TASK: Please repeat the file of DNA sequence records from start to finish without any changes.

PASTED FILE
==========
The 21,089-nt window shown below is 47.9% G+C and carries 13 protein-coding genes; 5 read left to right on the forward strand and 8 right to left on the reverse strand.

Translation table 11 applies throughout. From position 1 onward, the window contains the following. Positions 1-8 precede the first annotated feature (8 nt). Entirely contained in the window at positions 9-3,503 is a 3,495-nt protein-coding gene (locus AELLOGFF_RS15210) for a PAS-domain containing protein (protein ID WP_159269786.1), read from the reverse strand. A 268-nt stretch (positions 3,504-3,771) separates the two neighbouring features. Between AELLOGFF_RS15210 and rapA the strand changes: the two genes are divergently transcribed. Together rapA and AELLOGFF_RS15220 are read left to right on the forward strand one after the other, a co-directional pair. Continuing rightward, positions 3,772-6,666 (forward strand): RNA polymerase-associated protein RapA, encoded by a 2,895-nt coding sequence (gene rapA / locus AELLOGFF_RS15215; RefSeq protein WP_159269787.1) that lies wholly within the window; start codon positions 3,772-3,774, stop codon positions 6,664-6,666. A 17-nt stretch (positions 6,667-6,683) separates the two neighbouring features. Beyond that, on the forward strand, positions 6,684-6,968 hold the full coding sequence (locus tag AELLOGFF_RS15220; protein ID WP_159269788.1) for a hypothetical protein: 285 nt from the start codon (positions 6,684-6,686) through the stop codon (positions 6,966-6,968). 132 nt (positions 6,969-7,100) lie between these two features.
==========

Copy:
The 21,089-nt window shown below is 47.9% G+C and carries 13 protein-coding genes; 5 read left to right on the forward strand and 8 right to left on the reverse strand.

Translation table 11 applies throughout. From position 1 onward, the window contains the following. Positions 1-8 precede the first annotated feature (8 nt). Entirely contained in the window at positions 9-3,503 is a 3,495-nt protein-coding gene (locus AELLOGFF_RS15210) for a PAS-domain containing protein (protein ID WP_159269786.1), read from the reverse strand. A 268-nt stretch (positions 3,504-3,771) separates the two neighbouring features. Between AELLOGFF_RS15210 and rapA the strand changes: the two genes are divergently transcribed. Together rapA and AELLOGFF_RS15220 are read left to right on the forward strand one after the other, a co-directional pair. Continuing rightward, positions 3,772-6,666 (forward strand): RNA polymerase-associated protein RapA, encoded by a 2,895-nt coding sequence (gene rapA / locus AELLOGFF_RS15215; RefSeq protein WP_159269787.1) that lies wholly within the window; start codon positions 3,772-3,774, stop codon positions 6,664-6,666. A 17-nt stretch (positions 6,667-6,683) separates the two neighbouring features. Beyond that, on the forward strand, positions 6,684-6,968 hold the full coding sequence (locus tag AELLOGFF_RS15220; protein ID WP_159269788.1) for a hypothetical protein: 285 nt from the start codon (positions 6,684-6,686) through the stop codon (positions 6,966-6,968). 132 nt (positions 6,969-7,100) lie between these two features.